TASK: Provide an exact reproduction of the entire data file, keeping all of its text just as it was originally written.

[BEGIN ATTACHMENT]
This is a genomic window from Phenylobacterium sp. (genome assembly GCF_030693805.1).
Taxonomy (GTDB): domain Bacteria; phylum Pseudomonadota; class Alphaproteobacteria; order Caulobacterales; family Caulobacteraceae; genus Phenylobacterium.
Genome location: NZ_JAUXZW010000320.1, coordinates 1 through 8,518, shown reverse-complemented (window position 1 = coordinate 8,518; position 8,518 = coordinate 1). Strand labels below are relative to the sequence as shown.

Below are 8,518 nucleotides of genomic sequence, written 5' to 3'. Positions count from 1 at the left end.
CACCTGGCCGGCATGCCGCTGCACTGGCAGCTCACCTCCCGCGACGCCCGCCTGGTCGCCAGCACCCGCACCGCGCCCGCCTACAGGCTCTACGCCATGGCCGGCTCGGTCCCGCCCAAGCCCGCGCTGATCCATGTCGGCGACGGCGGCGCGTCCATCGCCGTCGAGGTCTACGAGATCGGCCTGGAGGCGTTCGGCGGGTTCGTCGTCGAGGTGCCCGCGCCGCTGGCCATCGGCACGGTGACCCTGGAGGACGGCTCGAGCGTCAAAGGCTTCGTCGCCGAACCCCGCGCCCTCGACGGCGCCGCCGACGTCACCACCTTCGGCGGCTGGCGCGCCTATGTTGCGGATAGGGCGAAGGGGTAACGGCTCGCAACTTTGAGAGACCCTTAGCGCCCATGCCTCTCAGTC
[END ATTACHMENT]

This is a genomic window from Phenylobacterium sp. (genome assembly GCF_030693805.1).
Taxonomy (GTDB): domain Bacteria; phylum Pseudomonadota; class Alphaproteobacteria; order Caulobacterales; family Caulobacteraceae; genus Phenylobacterium.
Genome location: NZ_JAUXZW010000320.1, coordinates 1 through 8,518, shown reverse-complemented (window position 1 = coordinate 8,518; position 8,518 = coordinate 1). Strand labels below are relative to the sequence as shown.

Below are 8,518 nucleotides of genomic sequence, written 5' to 3'. Positions count from 1 at the left end.
CACCTGGCCGGCATGCCGCTGCACTGGCAGCTCACCTCCCGCGACGCCCGCCTGGTCGCCAGCACCCGCACCGCGCCCGCCTACAGGCTCTACGCCATGGCCGGCTCGGTCCCGCCCAAGCCCGCGCTGATCCATGTCGGCGACGGCGGCGCGTCCATCGCCGTCGAGGTCTACGAGATCGGCCTGGAGGCGTTCGGCGGGTTCGTCGTCGAGGTGCCCGCGCCGCTGGCCATCGGCACGGTGACCCTGGAGGACGGCTCGAGCGTCAAAGGCTTCGTCGCCGAACCCCGCGCCCTCGACGGCGCCGCCGACGTCACCACCTTCGGCGGCTGGCGCGCCTATGTTGCGGATAGGGCGAAGGGGTAACGGCTCGCAACTTTGAGAGACCCTTAGCGCCCATGCCTCTCAGTC